Behind the scenes at The Deep as staff work hard during closure

21st Apr

As well as looking after the animals, staff are also looking after the building, ensuring that everything remains in good working order, ready to welcome visitors back.
The Deep has 70 individual habitats and more than 30 filtration systems to manage – the largest being Endless Oceans, which holds 2.5 million litres of water –  all housing a total of about 3,000 animals, each of which has to be fed and cleaned on a daily basis.
Curator Ben says: “The day kicks off early in the morning when the team check the filtration systems are all in working order and conduct visual checks of every animal and exhibit within the building. All of the smaller displays are cleaned inside and out, scrubbing algae and removing uneaten food. Just because we’re closed, doesn’t mean that windows can be dirty. Food preparation is up next, with breakfast being typically served to the animals before 10am.
“Record keeping remains very important in all aspects of our husbandry care. For example, right now we have three juvenile zebra sharks, born at The Deep, growing in our nursery system. Theses sharks, bred as part of a well-managed European programme, are monitored closely and fed three times per day with the weight of food consumed by each shark recorded.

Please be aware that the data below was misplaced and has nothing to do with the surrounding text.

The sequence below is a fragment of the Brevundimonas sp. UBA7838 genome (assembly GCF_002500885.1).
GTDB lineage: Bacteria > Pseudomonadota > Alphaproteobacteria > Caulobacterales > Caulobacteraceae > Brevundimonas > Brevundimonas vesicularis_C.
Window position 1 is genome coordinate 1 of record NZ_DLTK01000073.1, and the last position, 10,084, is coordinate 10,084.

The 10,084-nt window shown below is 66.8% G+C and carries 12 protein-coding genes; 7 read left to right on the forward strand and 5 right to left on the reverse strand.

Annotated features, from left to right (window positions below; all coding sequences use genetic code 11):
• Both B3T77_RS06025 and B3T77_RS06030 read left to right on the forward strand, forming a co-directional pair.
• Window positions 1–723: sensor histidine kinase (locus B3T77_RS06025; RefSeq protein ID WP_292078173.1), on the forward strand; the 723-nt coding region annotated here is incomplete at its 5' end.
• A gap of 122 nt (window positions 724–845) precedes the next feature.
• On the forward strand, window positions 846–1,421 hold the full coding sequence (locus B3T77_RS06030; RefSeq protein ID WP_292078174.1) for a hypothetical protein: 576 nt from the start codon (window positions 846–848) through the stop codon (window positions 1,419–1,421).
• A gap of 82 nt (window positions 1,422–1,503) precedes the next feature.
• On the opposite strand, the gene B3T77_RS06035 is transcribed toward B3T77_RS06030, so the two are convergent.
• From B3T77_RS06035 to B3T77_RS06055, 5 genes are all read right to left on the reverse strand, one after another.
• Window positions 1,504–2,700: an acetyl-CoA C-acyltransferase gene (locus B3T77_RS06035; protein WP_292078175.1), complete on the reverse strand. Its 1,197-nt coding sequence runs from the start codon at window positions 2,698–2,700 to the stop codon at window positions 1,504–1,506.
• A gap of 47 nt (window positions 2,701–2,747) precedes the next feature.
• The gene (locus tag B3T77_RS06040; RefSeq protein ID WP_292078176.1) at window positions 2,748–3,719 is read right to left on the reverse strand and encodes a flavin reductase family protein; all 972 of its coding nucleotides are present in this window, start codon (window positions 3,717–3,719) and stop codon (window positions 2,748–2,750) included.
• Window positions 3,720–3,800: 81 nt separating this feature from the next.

“To ensure each species thrives, regular water quality testing has to be carried out, analysing temperature, pH, salinity and making sure each part of the filtration systems is doing its job properly. The fish are fed up to four times per day, but the larger animals have to be hand-fed by the divers. This job allows for accurate recording of food intake and gives the divers chance to give them a close-up MOT. These large displays also need a lot of maintenance and require a huge amount of elbow grease to keep clean.

“Our colony of gentoo penguins are hand-fed twice every day in the morning and the afternoon, with a great deal of time spent on keeping their habitat in top condition. Penguins are one of several species at The Deep that require extra attention form the team to ensure that their environment is providing everything that they need. At this time of year when the colony starts to build nests, the team make sure that the right number and size of pebbles are available for the birds to present to each other during courtship rituals.”
As a charity, The Deep’s financial reserves are limited, so they are urging people to consider making a donation to help them continue their work. To date, they have raised more than £30,000, and would like to say a huge thank you to everyone who has contributed.
But there’s still a long way to go, and with an unknown length of closure, we still need your help. If you are able to donate, visit

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